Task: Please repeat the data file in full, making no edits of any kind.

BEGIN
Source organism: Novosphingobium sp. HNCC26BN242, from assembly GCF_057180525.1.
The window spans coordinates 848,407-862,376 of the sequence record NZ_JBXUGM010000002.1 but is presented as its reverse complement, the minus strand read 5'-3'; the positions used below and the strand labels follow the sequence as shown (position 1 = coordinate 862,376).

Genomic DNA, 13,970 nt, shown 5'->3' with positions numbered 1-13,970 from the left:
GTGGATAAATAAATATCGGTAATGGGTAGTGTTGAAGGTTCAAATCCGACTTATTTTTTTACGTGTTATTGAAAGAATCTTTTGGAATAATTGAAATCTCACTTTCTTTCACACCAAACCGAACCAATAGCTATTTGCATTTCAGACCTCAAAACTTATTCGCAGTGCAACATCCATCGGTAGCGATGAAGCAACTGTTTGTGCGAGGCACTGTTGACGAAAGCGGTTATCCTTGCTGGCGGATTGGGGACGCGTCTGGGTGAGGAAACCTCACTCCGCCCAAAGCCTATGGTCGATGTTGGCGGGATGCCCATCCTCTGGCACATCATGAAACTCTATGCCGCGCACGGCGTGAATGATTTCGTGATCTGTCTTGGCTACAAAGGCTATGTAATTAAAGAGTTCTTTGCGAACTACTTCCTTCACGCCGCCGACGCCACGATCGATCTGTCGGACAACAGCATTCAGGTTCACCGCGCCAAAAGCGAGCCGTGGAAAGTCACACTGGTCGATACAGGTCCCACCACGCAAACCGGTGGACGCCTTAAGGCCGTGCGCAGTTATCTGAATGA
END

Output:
Source organism: Novosphingobium sp. HNCC26BN242, from assembly GCF_057180525.1.
The window spans coordinates 848,407-862,376 of the sequence record NZ_JBXUGM010000002.1 but is presented as its reverse complement, the minus strand read 5'-3'; the positions used below and the strand labels follow the sequence as shown (position 1 = coordinate 862,376).

Genomic DNA, 13,970 nt, shown 5'->3' with positions numbered 1-13,970 from the left:
GTGGATAAATAAATATCGGTAATGGGTAGTGTTGAAGGTTCAAATCCGACTTATTTTTTTACGTGTTATTGAAAGAATCTTTTGGAATAATTGAAATCTCACTTTCTTTCACACCAAACCGAACCAATAGCTATTTGCATTTCAGACCTCAAAACTTATTCGCAGTGCAACATCCATCGGTAGCGATGAAGCAACTGTTTGTGCGAGGCACTGTTGACGAAAGCGGTTATCCTTGCTGGCGGATTGGGGACGCGTCTGGGTGAGGAAACCTCACTCCGCCCAAAGCCTATGGTCGATGTTGGCGGGATGCCCATCCTCTGGCACATCATGAAACTCTATGCCGCGCACGGCGTGAATGATTTCGTGATCTGTCTTGGCTACAAAGGCTATGTAATTAAAGAGTTCTTTGCGAACTACTTCCTTCACGCCGCCGACGCCACGATCGATCTGTCGGACAACAGCATTCAGGTTCACCGCGCCAAAAGCGAGCCGTGGAAAGTCACACTGGTCGATACAGGTCCCACCACGCAAACCGGTGGACGCCTTAAGGCCGTGCGCAGTTATCTGAATGA